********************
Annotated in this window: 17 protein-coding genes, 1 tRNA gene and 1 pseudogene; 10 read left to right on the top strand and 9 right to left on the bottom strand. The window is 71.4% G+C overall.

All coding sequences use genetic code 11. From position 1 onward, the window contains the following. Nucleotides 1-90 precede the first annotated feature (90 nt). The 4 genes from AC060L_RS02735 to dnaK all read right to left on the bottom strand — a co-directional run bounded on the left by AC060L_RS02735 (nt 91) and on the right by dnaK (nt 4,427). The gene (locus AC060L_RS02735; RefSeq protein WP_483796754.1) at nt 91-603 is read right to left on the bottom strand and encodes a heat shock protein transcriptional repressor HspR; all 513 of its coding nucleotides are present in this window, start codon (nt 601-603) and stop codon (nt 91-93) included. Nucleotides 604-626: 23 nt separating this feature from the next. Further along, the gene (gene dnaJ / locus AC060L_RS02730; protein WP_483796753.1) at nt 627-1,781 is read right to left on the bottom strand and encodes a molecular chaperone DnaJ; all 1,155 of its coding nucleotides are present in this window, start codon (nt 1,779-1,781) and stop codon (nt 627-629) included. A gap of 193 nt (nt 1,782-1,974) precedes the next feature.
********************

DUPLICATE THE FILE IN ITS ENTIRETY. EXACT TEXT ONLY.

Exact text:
Annotated in this window: 17 protein-coding genes, 1 tRNA gene and 1 pseudogene; 10 read left to right on the top strand and 9 right to left on the bottom strand. The window is 71.4% G+C overall.

All coding sequences use genetic code 11. From position 1 onward, the window contains the following. Nucleotides 1-90 precede the first annotated feature (90 nt). The 4 genes from AC060L_RS02735 to dnaK all read right to left on the bottom strand — a co-directional run bounded on the left by AC060L_RS02735 (nt 91) and on the right by dnaK (nt 4,427). The gene (locus AC060L_RS02735; RefSeq protein WP_483796754.1) at nt 91-603 is read right to left on the bottom strand and encodes a heat shock protein transcriptional repressor HspR; all 513 of its coding nucleotides are present in this window, start codon (nt 601-603) and stop codon (nt 91-93) included. Nucleotides 604-626: 23 nt separating this feature from the next. Further along, the gene (gene dnaJ / locus AC060L_RS02730; protein WP_483796753.1) at nt 627-1,781 is read right to left on the bottom strand and encodes a molecular chaperone DnaJ; all 1,155 of its coding nucleotides are present in this window, start codon (nt 1,779-1,781) and stop codon (nt 627-629) included. A gap of 193 nt (nt 1,782-1,974) precedes the next feature.